“I like to remember things my own way. How I remember them; not necessarily the way they happened.”
Lost Highway is the work of David Lynch, a director well known for flouting conventional narrative rules.
The narrative structure in Lost Highway conveys the exploration of a characters sinister psyche and perception or reality. Scenes and edits flow from one space and time to another, ignoring the concept of linear temporality instead preferring a web of temporal dream states.
Contradictory plots and fragmented disconnected events work to reflect the breakdown of the character’s psyche.
The film begins as it ends. A single point of view shot showing a road driven over in a hazy, yet frenzied pace. The road itself represents the narrative; one surface yet with two edges. Two lanes representing two stories, each running parallel in different directions that are destined to never meet up.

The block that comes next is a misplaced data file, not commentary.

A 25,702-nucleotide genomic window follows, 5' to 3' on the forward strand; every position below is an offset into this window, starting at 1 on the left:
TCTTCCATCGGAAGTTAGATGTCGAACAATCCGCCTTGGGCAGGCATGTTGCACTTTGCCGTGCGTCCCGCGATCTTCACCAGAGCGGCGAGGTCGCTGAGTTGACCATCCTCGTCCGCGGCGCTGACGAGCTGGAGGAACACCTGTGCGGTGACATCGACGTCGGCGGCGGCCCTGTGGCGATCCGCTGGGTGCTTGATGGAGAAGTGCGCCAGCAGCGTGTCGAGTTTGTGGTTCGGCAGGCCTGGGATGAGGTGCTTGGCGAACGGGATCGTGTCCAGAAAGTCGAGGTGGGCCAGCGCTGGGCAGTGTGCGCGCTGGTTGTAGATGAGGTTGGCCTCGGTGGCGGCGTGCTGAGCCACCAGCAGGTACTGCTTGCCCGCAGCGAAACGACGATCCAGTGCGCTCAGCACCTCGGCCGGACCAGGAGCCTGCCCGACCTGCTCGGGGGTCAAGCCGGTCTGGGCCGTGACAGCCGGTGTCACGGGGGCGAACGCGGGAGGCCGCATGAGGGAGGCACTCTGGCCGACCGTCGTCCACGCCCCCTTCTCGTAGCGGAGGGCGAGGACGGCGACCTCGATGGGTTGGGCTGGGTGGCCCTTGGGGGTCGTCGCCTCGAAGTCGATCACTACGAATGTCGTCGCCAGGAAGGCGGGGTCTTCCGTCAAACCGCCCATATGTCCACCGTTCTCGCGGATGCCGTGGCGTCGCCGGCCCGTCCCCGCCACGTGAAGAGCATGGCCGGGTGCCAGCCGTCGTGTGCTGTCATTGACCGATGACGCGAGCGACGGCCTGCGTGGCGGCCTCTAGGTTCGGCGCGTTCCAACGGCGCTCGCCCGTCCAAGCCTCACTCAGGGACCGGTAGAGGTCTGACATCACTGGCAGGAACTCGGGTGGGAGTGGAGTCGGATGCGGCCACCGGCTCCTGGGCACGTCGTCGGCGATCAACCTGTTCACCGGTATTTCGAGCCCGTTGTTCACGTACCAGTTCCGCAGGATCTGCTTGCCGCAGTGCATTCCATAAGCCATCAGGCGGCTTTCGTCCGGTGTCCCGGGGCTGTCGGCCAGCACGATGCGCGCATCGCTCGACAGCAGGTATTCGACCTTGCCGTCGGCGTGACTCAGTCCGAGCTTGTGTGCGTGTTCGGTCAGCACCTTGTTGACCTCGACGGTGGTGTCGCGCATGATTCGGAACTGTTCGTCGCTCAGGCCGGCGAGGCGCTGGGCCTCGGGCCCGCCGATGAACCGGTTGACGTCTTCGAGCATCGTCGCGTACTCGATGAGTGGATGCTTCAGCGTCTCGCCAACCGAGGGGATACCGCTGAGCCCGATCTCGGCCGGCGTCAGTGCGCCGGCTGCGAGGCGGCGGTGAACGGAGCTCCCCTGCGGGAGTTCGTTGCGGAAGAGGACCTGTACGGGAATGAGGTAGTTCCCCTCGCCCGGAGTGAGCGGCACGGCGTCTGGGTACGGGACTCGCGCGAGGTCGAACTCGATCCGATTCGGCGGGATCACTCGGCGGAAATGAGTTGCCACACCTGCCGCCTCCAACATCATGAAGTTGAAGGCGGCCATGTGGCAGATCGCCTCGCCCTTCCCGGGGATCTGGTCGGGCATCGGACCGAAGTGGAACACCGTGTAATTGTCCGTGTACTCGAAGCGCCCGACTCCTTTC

The chaos of the image is juxtaposed with David Bowie’s languid and eerie “I’m Deranged”. This disparity in visual and auditory cues is an element of film form that introduces and sets a thematic precedent of instability.
As evidenced by the introduction, we the viewers are being placed inside the contortions of an unhinged psyche. From the outset, elements of form and narrative are highly stylized around the protagonist’s volatility, paranoia of emasculation and an evident identity crisis.
The theme of emasculation is underscored by the use of patriarchal characters and settings drawn from traditional film noir, most forcefully by the infamous femme fatale.